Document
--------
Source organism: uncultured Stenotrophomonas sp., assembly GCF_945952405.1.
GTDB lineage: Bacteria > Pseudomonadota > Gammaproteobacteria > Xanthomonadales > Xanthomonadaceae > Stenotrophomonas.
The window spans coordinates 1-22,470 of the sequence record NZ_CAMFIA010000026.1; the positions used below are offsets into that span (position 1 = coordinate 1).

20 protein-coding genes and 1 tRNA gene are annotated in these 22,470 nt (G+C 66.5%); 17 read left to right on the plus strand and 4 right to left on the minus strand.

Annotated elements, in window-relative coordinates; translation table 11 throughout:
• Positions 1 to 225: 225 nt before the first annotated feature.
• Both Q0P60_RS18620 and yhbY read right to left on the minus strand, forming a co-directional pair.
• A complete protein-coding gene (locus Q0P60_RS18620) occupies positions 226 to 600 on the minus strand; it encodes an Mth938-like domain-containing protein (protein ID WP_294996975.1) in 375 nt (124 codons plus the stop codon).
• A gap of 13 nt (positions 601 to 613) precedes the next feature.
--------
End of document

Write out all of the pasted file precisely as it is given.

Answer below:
Source organism: uncultured Stenotrophomonas sp., assembly GCF_945952405.1.
GTDB lineage: Bacteria > Pseudomonadota > Gammaproteobacteria > Xanthomonadales > Xanthomonadaceae > Stenotrophomonas.
The window spans coordinates 1-22,470 of the sequence record NZ_CAMFIA010000026.1; the positions used below are offsets into that span (position 1 = coordinate 1).

20 protein-coding genes and 1 tRNA gene are annotated in these 22,470 nt (G+C 66.5%); 17 read left to right on the plus strand and 4 right to left on the minus strand.

Annotated elements, in window-relative coordinates; translation table 11 throughout:
• Positions 1 to 225: 225 nt before the first annotated feature.
• Both Q0P60_RS18620 and yhbY read right to left on the minus strand, forming a co-directional pair.
• A complete protein-coding gene (locus Q0P60_RS18620) occupies positions 226 to 600 on the minus strand; it encodes an Mth938-like domain-containing protein (protein ID WP_294996975.1) in 375 nt (124 codons plus the stop codon).
• A gap of 13 nt (positions 601 to 613) precedes the next feature.